Added to that, Mark structures his quotation to emphasize the term Hosanna (cf. Kwon, 2007: 126):
B Blessed is the one …
B’ Blessed is …
Whatever the precise reason why Mark uses the term Hosanna with an eye-grabbing structure, he at least is emphasizing that Jesus has come to save and to inaugurate the messianic kingdom.
Mark 12:10-11 and LXX Psalm 117:22-23
Mark 12:10-11 quotes LXX Psalm 117:22-23: “The stone which the builders rejected has become the corner stone. This happened from the Lord, and it is beautiful in our eyes,” which Mark exactly quotes.
In Mark’s Gospel, Jesus quotes LXX Psalm 117 at the tail end of the parable of the vineyard owner. The Jewish leaders are tenant farmers who lease land from God, but these tenant farmers reject God’s emissaries, even killing God’s son. Jesus connects the parable to LXX Psalm 117, clearly condensing the Jewish leaders for not trusting the messiah, the cornerstone of the temple.
The idea seems to be that the messiah has come to rebuild the temple, the presence of God among Israel (cf. Mark 11:15-19). But Israel’s leaders have rejected their messiah.
Kwon sees a chiastic structure in Mark, connecting the quotations of LXX Psalm 117 in Mark 11 and 12 as intentionally placed to highlight Jesus’ temple demonstration in Mark 11:15-19:
Jesus, the “triumphant Davidic King (Ps 118:25-26) (11:1-11)
Cursing of the fig-tree (11:12-14)
Jesus’ Temple demonstration (Is 56:7/Jr 7:11) (11:15-19)
Withered fig-tree, and mountain-moving (11:20-26)
Jesus, the rejected but vindicated Davidic king (Ps 118:22-23) (11:27-12:12)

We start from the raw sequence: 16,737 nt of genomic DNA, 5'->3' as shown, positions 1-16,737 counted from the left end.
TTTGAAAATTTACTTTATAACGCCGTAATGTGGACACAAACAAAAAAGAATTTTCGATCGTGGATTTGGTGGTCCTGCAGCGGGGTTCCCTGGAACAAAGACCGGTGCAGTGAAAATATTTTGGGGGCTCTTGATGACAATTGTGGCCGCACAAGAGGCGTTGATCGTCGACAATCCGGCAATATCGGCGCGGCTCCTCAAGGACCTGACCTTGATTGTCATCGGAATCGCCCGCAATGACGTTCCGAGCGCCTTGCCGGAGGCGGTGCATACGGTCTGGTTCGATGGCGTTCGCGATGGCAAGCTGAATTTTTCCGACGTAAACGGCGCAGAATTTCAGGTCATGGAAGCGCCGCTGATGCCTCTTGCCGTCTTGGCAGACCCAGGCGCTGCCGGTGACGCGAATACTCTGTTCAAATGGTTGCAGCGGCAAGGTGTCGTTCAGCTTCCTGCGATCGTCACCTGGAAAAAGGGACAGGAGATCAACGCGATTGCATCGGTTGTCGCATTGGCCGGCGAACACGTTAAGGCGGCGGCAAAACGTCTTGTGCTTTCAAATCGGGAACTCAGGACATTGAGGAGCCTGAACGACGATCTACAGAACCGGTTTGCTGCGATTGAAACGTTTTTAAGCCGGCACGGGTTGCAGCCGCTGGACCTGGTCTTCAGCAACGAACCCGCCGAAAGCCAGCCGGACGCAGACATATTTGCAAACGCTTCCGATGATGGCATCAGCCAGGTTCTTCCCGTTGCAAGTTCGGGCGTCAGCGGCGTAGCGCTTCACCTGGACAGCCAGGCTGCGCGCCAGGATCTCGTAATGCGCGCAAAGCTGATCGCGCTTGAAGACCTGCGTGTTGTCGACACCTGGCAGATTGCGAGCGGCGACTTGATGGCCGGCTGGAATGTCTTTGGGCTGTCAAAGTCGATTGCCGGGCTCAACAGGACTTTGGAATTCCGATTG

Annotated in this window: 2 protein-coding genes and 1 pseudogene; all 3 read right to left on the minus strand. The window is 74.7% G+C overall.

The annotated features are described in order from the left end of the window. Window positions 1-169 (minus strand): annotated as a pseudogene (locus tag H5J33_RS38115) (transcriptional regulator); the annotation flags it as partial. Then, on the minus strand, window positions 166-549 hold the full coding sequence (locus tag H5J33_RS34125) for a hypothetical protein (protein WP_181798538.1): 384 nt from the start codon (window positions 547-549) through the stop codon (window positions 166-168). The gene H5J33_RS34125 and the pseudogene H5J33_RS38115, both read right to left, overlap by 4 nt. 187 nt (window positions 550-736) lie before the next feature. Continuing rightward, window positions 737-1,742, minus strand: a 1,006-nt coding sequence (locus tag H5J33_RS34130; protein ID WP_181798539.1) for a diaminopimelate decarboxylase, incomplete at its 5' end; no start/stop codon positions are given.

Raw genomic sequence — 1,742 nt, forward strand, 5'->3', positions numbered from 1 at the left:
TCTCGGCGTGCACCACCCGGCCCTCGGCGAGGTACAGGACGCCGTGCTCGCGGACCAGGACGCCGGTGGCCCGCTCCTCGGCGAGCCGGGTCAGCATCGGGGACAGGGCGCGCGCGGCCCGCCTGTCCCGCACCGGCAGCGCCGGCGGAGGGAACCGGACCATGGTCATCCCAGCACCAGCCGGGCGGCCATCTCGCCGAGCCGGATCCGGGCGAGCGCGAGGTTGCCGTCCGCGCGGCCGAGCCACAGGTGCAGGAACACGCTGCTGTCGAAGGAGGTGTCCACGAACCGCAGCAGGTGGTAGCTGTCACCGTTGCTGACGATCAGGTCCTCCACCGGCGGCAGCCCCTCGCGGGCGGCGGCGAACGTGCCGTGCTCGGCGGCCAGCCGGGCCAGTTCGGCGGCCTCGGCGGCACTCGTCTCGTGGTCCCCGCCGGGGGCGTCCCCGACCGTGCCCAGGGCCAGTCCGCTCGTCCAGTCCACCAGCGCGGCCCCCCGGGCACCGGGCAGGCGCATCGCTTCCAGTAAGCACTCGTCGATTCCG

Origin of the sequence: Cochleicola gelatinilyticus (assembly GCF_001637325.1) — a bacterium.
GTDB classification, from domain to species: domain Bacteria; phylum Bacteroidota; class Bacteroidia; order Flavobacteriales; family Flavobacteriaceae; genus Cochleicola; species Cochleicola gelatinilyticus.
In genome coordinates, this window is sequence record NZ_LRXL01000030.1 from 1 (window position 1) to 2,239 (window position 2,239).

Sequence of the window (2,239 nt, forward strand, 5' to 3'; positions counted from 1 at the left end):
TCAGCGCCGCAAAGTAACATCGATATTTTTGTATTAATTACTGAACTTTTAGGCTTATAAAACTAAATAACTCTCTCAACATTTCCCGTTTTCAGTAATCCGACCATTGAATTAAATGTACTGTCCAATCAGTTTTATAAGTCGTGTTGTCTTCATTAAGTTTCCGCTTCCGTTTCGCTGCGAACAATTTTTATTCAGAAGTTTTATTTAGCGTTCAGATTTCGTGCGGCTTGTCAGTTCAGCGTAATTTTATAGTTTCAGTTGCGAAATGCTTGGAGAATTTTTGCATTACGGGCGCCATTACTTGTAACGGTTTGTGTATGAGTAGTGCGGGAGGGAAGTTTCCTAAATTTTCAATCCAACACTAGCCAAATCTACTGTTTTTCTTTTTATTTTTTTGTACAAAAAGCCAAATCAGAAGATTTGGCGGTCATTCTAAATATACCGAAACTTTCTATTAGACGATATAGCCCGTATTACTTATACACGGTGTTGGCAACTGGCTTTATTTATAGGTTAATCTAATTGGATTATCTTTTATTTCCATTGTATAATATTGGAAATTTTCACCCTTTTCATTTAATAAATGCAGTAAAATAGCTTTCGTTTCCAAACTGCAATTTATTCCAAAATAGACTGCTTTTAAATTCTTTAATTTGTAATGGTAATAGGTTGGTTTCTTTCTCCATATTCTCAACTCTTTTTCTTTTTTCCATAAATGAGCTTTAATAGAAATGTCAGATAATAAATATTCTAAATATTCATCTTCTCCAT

(2007: 131, adapted spacing to my needs)
In LXX Psalm 117, the builders appear to be the “nations” of 117:10, but Jesus places the religious leaders in the role of the gentiles in Mark’s Gospel (cf. Kwon, 2007: 135) . He also puts himself in the role of Israel’s king from Psalm 117 (cf. Ibid.).
As king, Jesus rebuilds the temple but not the physical temple, which he condemned and cleansed. Instead, Jesus builds the church, his body (cf. John 2:21; 1 Pet 2:4-7). The church, as body of Christ, becomes the temple (1 Cor 6:19). Kwon notes that this fulfills the new exodus expectation embedded in LXX Isaiah 56:7, a text cited when Jesus cleaned the temple in Mark 11: “I will lead them to my holy mountain, and I will make them celebrate in my house of prayer. Their burnt offering and their sacrifices will be acceptable on my altar. For my house will be called a house of prayer for all nations” (2007: 137-8).
Mark 14:26 and Psalms 113-118
At the end of the Passover supper, Jesus and the disciples sing hymns, which likely mean they sang the traditional liturgy of Psalms 113-118, the Egyptian Hallel (Kwon, 2007: 138-40).
Psalm 118 plays a central part in New Testament messianic interpretation, and Mark’s Gospel is no exception. It is as important as Psalm 110 is to messianic theology. In Mark’s gospel, Psalm 118 validates Jesus’ rejection by Israel’s leaders as well as Jesus’ rejection of Israel’s temple. By suffering on the cross, Jesus remakes the temple, making it truly a place of prayer for all nations.
* The New Testament generally quotes a Greek translation of the Hebrew Old Testament, which traditionally is called the Septuagint or in short form, LXX. Properly speaking, LXX refers only to a specific translation of the first five books of the Bible. But generally speaking, LXX refers to the multitude of Greek translations of the Hebrew Bible. In the ancient world, there were many translation of the Bible in Greek, like there are many translations of the Bible in English today. When I say LXX, I refer to the many Greek translations of the ancient world.
Thanks for this helpful article. Just to note a number of typos psalm 117 written, but should be 118…